|Publication number||US5436151 A|
|Application number||US 07/862,814|
|Publication date||Jul 25, 1995|
|Filing date||Apr 3, 1992|
|Priority date||Apr 3, 1992|
|Publication number||07862814, 862814, US 5436151 A, US 5436151A, US-A-5436151, US5436151 A, US5436151A|
|Inventors||Philip B. McGlave, Catherine M. Verfaillie, Jeffrey S. Miller|
|Original Assignee||Regents Of The University Of Minnesota|
|Export Citation||BiBTeX, EndNote, RefMan|
|Patent Citations (17), Non-Patent Citations (54), Referenced by (17), Classifications (9), Legal Events (4)|
|External Links: USPTO, USPTO Assignment, Espacenet|
This invention was made with the support of NIH grant number RO1-CA-45814-01. The Government has certain rights in the invention.
The human hematopoietic system is populated by cells of several different lineages. These "blood cells" may appear in bone marrow, the thymus, lymphatic tissue(s) and in peripheral blood. Within any specific lineage, there are a number of maturational stages. In most instances, the more immature developmental stages occur within bone marrow while the more mature and final stages of development occur in peripheral blood.
There are two major lineages: The myeloid lineage which matures into red blood cells, granulocytes, monocytes and megakaryocytes; and the lymphoid lineage which matures into B lymphocytes and T lymphocytes. Within each lineage and between each lineage, antigens are expressed differentially on the surface and in the cytoplasm of the cells in a given lineage. The expression of one or more antigens and/or the intensity of expression can be used to distinguish between maturational stages within a lineage and between lineages.
Assignment of cell to lineage and to a maturational stage within a cell lineage indicates lineage commitment. There are cells, however, which are uncommitted to any lineage (i.e., the "progenitor" cell) and which, therefore, retain the ability to differentiate into each lineage. These undifferentiated, pluripotent progenitor cells will hereinafter be referred to as the "stem cells."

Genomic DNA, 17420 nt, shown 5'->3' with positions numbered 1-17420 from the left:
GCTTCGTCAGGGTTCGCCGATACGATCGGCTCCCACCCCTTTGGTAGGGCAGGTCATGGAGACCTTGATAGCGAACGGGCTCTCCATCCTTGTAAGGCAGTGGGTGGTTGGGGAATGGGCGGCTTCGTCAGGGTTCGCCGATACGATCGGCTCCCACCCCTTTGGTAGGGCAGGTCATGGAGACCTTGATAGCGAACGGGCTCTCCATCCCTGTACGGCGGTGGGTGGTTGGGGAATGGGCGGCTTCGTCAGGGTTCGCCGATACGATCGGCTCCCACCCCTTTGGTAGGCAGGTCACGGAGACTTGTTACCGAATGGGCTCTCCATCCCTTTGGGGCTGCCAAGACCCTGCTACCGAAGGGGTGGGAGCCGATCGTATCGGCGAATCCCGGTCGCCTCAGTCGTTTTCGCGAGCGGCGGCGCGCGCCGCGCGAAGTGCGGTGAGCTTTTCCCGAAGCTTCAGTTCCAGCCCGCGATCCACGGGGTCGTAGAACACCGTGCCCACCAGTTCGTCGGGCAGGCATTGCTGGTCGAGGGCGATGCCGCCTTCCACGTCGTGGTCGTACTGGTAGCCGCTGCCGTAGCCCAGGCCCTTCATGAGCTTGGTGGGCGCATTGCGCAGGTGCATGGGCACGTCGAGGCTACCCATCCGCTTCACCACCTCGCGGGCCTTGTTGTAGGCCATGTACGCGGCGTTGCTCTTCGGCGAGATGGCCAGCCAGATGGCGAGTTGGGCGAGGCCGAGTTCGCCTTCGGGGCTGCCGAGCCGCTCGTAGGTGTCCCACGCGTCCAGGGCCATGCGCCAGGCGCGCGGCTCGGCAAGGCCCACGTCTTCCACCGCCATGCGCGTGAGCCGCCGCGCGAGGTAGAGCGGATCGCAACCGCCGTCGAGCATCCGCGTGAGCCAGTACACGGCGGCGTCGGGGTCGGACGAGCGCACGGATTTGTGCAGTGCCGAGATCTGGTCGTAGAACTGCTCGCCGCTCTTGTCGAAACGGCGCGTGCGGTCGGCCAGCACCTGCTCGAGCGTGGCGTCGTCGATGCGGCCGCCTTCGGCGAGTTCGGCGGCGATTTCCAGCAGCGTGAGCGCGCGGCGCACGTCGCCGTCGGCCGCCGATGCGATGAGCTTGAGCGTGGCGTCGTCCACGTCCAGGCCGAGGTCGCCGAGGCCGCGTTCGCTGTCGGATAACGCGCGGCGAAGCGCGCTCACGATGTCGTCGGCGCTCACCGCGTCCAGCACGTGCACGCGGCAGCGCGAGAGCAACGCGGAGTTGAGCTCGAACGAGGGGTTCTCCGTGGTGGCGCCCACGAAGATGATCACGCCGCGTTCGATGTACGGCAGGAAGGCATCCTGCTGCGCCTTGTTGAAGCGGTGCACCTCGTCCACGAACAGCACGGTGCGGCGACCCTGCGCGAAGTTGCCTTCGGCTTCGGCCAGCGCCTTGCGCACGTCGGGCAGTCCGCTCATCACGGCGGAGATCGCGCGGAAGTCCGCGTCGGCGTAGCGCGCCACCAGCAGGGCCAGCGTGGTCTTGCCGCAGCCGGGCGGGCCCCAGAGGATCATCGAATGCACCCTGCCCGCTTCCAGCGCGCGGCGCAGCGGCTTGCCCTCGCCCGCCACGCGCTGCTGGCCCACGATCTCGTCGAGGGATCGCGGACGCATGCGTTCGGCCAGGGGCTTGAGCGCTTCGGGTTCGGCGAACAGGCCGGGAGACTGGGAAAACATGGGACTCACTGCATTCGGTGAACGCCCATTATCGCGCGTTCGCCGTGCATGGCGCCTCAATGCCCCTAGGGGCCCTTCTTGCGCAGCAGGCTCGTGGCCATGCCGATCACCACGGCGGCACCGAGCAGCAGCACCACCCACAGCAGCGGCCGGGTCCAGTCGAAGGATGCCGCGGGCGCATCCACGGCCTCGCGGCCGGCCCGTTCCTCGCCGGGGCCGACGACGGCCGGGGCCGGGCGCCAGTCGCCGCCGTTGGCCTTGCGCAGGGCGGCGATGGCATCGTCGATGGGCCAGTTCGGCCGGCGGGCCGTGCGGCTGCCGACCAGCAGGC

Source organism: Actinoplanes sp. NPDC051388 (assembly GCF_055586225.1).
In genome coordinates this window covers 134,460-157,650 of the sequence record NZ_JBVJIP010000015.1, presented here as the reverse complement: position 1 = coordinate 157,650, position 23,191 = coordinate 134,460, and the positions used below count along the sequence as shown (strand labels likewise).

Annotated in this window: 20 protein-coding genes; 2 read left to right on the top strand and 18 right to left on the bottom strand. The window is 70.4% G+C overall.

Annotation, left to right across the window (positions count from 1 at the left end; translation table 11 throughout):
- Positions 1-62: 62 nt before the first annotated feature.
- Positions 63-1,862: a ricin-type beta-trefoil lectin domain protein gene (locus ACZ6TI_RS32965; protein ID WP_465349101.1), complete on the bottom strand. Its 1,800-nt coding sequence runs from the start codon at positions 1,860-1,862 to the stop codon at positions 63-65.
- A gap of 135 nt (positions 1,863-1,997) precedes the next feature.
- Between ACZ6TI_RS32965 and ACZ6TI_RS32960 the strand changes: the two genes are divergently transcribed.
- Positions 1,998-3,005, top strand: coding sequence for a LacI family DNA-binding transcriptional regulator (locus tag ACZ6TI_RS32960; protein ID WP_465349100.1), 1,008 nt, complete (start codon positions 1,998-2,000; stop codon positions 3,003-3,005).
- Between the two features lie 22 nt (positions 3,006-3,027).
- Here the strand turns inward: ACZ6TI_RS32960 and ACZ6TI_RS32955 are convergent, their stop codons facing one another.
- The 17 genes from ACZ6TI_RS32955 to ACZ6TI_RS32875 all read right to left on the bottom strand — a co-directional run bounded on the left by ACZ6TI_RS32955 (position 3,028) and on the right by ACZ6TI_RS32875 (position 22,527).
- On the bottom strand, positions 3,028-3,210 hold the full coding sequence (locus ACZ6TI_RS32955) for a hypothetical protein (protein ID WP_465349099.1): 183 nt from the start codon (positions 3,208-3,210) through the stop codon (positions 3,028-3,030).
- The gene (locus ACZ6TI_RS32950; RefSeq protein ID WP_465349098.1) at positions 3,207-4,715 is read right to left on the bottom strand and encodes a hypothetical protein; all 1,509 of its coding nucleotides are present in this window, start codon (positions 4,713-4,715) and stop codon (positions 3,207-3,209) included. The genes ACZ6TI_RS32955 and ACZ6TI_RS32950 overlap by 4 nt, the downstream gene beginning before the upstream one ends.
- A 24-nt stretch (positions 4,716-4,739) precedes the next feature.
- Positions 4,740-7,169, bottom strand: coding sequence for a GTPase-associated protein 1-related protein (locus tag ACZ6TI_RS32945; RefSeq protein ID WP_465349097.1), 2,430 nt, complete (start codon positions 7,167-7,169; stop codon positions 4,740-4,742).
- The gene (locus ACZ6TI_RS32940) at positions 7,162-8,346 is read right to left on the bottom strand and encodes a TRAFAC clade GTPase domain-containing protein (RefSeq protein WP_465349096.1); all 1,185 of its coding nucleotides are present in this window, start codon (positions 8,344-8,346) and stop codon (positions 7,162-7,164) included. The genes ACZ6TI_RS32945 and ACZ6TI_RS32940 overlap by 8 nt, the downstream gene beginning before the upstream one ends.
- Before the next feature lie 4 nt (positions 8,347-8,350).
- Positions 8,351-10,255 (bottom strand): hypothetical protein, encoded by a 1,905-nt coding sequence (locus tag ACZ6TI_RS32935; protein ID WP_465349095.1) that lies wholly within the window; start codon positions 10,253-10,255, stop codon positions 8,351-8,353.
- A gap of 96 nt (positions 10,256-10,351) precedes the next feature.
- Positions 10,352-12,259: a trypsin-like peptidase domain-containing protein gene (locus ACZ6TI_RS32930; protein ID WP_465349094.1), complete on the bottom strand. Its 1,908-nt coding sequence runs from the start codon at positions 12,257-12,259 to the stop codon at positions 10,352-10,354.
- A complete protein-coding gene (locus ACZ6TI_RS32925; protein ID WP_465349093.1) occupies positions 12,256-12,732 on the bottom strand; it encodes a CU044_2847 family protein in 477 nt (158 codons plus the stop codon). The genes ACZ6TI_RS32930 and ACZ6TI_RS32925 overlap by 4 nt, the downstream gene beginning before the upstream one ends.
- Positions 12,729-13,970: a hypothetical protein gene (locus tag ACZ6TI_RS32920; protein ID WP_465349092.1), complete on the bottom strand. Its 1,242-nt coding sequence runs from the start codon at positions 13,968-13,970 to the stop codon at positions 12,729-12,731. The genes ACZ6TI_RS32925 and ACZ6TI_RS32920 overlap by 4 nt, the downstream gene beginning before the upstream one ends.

Therefore, all of mammalian hematopoietic cells can, in theory, be derived from a single stem cell. The stem cell is able to self-renew, so as to maintain a continuous source of pluripotent cells. In addition, when subject to particular environments and/or factors, the stem cells may differentiate to yield dedicated progenitor cells, which in turn may serve as the ancestor cells to a limited number of blood cell types. These ancestor cells will go through a number of stages before ultimately yielding a mature cell.
The benefit of obtaining a pure population of stem cells is most readily recognized in the field of gene therapy. Briefly, gene therapy can be used to treat specific diseases caused by a defect in a particular gene. For example, sickle cell anemia is caused by a defect in a single gene. The red blood cells of sickle cell patients contain this defective gene which, in turn, codes for a defective form of the protein hemoglobin. The defective form results in the clinical condition of sickle cell anemia. Sickle cell anemia cannot be "cured" by conventional drug therapies because the underlying defect is in the gene which is included within every cell.
Gene therapy seeks to replace or repopulate the cells of the hematopoietic system with cells that do not contain the defective gene but instead contain a "normal" gene. Using conventional recombinant DNA techniques, a "normal" gene is isolated, placed into a viral vector, and the viral vector is transfected into a cell capable of expressing the product coded for by the gene. The cell then must be introduced into the patient. If the "normal" gene product is produced, the patient is "cured" of the condition. The difficulty is that the transformed cells must be capable of continual regeneration as well as growth and differentiation.
Kwok et al., PNAS USA, 83, 4552 (1986), successfully demonstrated that gene therapy was possible using progenitor cells in dogs. Kwok et al. incorporated certain genes into the equivalent of lineage committed cells by retroviral transfection using standard recombinant DNA techniques and transplanted the transfected cells into the dogs. They obtained expression of the gene product(s) in cells isolated from the dogs. While the cells used by Kwok et al. are capable of growth and differentiation, they are not capable of self-renewal. Thus, any "cure" would be temporary. Stem cells, however, provide a better choice of cells in which to transfect a vector containing a "normal" gene. Stem cells have the capability not only of differentiating into cells of every lineage but also of self-renewal, thus establishing an unlimited supply of such cells. Therefore, by transplanting a stem cell, cells of every type in the hematopoietic system containing the "normal" gene will be continuously provided.